- - Wednesday, November 20, 2019

The Trump administration has been advancing an “America First” platform, with a focus on immigration, trade and economic development. Now three years in, the results have been positive for the country.

The administration has justifiably put America’s trading relationships and fair treatment in the international economy under great scrutiny, whether that be negotiating with China or the new U.S.-Mexico-Canada trade agreement.

As we assess trading partners, the same standard should apply to foreign investment and countries that snub their nose at obligations to American investors.

They would accept nothing less of the United States. Why should we?

Truly putting “America First” also should mean collecting foreign debt, especially when American citizens are affected.

One example worth highlighting is $1.6 billion owed by Peru, which comes from land bonds.

Why does this matter?

According to PeruBonds.org, more than 5.4 million American pensioners hold an interest in these Peruvian land bonds. The debt is held across 33 states — including Ohio, Pennsylvania, Michigan, Illinois, Florida, New York, California and Texas — and 216 plans.

Pensioners include teamsters, police and fire pensions, university endowments, trade unions, public employee groups, and teachers, among others.

Peru has refused to pay the debt.

But the pressure is increasing.

A bipartisan group of more than 100 members of the House, four senators, three governors and countless mayors and state lawmakers from across the country have contacted Secretary of State Mike Pompeo or voiced their concern.

The issue caught my attention at a recent House subcommittee hearing. Rep. Albio Sires, the Democratic chairman of the House Foreign Affairs Committee’s subcommittee on Western Hemisphere, civilian security and trade, called Peru’s unwillingness to repay the debt a “slap in the face” to his New Jersey constituents.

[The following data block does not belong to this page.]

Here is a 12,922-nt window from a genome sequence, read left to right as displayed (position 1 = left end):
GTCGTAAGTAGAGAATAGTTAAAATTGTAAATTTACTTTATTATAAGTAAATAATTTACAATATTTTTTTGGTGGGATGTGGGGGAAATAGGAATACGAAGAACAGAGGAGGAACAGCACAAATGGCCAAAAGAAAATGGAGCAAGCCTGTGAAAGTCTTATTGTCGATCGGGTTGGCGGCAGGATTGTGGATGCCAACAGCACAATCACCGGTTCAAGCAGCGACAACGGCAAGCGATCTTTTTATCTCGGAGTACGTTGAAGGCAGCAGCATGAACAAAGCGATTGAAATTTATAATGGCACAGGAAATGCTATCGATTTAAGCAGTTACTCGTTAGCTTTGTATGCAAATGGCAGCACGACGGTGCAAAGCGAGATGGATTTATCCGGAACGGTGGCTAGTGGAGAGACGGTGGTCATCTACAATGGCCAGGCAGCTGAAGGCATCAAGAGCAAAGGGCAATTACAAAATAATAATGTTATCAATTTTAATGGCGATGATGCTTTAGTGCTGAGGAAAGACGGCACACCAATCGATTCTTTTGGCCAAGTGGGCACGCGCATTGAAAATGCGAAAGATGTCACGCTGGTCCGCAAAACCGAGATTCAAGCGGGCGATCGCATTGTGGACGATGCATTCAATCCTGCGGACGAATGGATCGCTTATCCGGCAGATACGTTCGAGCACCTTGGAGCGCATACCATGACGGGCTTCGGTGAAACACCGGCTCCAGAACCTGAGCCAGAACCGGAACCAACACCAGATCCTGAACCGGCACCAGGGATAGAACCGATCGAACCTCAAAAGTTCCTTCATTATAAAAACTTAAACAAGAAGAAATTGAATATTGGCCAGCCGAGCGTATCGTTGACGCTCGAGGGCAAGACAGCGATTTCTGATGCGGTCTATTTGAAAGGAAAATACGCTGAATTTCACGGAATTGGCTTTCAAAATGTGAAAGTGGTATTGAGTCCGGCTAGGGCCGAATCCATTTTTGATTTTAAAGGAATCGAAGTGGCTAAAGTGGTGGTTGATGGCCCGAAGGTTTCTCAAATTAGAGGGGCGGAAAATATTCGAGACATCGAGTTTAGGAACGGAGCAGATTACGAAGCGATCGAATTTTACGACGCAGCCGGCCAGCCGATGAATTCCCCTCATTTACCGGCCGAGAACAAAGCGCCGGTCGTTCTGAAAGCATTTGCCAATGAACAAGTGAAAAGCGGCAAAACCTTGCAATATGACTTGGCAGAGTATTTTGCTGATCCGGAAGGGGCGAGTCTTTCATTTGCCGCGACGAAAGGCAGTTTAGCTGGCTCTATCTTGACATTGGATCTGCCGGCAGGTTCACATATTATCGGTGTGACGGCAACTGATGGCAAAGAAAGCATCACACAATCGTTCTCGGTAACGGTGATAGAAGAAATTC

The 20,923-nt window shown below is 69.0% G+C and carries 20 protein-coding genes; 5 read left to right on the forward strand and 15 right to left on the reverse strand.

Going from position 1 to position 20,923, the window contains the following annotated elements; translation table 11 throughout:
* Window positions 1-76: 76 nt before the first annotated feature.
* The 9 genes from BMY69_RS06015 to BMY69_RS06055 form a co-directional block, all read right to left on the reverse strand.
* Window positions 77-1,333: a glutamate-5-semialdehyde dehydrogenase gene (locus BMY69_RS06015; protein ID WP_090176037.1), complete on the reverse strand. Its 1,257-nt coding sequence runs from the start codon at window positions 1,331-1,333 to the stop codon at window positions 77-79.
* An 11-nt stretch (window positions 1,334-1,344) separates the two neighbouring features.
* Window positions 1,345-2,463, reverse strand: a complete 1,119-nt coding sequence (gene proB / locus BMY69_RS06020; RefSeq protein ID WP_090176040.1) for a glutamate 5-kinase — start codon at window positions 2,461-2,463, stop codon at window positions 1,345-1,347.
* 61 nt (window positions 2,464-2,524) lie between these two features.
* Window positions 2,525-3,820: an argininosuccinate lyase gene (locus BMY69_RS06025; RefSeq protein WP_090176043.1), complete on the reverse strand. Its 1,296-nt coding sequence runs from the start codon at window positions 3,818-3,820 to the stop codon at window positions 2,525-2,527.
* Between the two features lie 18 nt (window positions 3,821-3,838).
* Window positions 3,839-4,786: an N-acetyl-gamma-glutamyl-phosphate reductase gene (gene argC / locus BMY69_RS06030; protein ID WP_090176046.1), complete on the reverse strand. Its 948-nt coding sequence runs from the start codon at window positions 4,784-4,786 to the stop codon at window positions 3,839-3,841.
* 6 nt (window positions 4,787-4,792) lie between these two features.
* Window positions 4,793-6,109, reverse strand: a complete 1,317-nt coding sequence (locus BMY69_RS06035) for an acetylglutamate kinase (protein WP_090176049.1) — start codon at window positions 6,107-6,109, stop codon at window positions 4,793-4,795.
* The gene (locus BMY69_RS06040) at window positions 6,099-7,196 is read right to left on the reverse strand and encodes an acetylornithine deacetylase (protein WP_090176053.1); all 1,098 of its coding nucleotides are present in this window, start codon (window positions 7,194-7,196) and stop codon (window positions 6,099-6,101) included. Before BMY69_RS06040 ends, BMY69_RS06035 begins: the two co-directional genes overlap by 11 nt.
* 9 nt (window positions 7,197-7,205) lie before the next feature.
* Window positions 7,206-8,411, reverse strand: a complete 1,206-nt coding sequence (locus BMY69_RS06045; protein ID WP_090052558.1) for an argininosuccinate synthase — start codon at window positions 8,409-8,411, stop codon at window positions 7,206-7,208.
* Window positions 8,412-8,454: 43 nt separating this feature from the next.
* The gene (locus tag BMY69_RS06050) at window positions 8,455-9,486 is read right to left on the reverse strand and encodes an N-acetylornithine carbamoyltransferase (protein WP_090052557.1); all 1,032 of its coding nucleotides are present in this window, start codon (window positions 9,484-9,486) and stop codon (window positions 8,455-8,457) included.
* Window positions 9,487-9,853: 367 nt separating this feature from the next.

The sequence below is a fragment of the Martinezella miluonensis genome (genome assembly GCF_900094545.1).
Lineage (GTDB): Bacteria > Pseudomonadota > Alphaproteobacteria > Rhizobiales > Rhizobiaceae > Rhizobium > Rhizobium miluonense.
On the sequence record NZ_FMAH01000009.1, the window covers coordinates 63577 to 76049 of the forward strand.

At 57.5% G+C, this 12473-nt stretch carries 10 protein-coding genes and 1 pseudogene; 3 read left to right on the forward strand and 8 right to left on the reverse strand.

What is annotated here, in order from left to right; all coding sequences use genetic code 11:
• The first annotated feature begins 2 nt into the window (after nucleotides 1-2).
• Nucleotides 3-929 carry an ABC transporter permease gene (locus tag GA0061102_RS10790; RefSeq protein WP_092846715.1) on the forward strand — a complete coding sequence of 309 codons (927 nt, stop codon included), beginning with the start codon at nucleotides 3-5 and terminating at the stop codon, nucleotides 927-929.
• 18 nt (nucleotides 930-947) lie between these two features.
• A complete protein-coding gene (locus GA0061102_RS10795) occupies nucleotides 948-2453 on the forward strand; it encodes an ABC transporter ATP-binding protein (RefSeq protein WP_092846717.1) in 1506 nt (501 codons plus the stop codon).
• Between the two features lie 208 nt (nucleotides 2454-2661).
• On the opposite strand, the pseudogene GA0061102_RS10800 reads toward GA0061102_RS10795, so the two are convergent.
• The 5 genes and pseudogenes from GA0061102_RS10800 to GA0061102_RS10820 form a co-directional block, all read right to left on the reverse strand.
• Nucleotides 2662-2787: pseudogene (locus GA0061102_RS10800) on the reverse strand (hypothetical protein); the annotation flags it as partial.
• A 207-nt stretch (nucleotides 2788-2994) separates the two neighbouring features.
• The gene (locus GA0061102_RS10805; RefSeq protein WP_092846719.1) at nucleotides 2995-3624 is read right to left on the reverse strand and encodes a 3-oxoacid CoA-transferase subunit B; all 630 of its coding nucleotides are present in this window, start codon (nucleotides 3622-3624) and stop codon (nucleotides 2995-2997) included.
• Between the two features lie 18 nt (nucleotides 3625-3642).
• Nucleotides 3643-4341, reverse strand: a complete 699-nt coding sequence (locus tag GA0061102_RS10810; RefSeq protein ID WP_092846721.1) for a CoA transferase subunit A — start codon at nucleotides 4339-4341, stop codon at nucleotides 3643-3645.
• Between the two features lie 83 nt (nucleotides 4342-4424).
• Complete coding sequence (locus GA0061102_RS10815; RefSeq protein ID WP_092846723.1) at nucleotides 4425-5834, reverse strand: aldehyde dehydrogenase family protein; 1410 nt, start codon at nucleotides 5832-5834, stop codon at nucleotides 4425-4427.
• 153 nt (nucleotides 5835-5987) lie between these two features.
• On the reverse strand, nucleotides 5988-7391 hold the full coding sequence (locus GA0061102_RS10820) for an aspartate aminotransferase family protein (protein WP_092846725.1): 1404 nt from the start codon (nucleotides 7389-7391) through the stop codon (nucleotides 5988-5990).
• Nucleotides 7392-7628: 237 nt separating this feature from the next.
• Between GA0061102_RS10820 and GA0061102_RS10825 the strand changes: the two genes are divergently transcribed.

The reality is that American investors are being stiffed by a foreign government refusing to settle sovereign debt. Because it is a sovereign debt, the debt repayment negotiation requires U.S. government involvement. In fact, the same free trade agreement that was negotiated and approved by Congress in 2009 is now being used against the bondholders in arbitration.

If Washington is willing to weigh the merits of President Trump’s proposed U.S.-Mexico-Canada trade agreement and trade deals with China, shouldn’t we hold our free-trade partners such as Peru to similar standards?

Interestingly, Mr. Trump’s speech at the Economic Club of New York included a promise to raise tariffs on China unless meaningful progress for a trade deal was reached. The president continued, “And that’s going to be true for other countries as well.”

Sovereign debt from countries such as Peru should be on the White House’s radar for negotiation and action.

One lesson here is that the American investment community should be wary of foreign investment without understanding of the obligation of sovereign countries to honor debt.

The “Big Three” credit rating agencies have refused to rate the Peruvian bonds, despite repeated calls from investors to address the defaulted debt, leaving investors uninformed and misled.

Peru is not the only example of sovereign debt owed to the U.S. It is just one example, but it is an important one.

Peru is a trading partner and a Western Hemisphere ally. We should expect more from its leaders.

The Trump administration has the opportunity to force Peru to “own up to their debt” and restore the trust and financial security of American workers and retirees’ funds.

Putting “America First” means putting Americans first, and that should mean collecting sovereign debt that Americans are owed.

• Matt Mackowiak is president of Austin, Texas, and Washington-based Potomac Strategy Group. He’s a Republican consultant, a Bush administration and Bush-Cheney reelection campaign veteran and former press secretary to two U.S. senators.

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